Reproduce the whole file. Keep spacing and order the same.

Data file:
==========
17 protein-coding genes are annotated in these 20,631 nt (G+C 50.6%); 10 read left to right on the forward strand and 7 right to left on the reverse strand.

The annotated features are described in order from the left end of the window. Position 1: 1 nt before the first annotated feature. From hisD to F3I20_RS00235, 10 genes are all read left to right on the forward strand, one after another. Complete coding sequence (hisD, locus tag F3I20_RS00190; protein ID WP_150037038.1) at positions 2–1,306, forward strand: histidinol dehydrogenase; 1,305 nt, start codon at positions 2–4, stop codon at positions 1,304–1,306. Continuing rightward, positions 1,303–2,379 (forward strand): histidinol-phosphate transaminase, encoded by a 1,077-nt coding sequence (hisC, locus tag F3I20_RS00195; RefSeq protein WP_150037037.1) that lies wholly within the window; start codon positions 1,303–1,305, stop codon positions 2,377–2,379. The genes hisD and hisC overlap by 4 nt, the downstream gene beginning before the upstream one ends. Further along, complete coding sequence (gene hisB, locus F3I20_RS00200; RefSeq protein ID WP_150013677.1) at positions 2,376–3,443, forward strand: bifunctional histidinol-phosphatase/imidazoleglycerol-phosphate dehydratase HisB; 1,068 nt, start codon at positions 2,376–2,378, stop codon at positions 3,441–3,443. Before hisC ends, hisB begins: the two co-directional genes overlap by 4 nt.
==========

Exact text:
17 protein-coding genes are annotated in these 20,631 nt (G+C 50.6%); 10 read left to right on the forward strand and 7 right to left on the reverse strand.

The annotated features are described in order from the left end of the window. Position 1: 1 nt before the first annotated feature. From hisD to F3I20_RS00235, 10 genes are all read left to right on the forward strand, one after another. Complete coding sequence (hisD, locus tag F3I20_RS00190; protein ID WP_150037038.1) at positions 2–1,306, forward strand: histidinol dehydrogenase; 1,305 nt, start codon at positions 2–4, stop codon at positions 1,304–1,306. Continuing rightward, positions 1,303–2,379 (forward strand): histidinol-phosphate transaminase, encoded by a 1,077-nt coding sequence (hisC, locus tag F3I20_RS00195; RefSeq protein WP_150037037.1) that lies wholly within the window; start codon positions 1,303–1,305, stop codon positions 2,377–2,379. The genes hisD and hisC overlap by 4 nt, the downstream gene beginning before the upstream one ends. Further along, complete coding sequence (gene hisB, locus F3I20_RS00200; RefSeq protein ID WP_150013677.1) at positions 2,376–3,443, forward strand: bifunctional histidinol-phosphatase/imidazoleglycerol-phosphate dehydratase HisB; 1,068 nt, start codon at positions 2,376–2,378, stop codon at positions 3,441–3,443. Before hisC ends, hisB begins: the two co-directional genes overlap by 4 nt.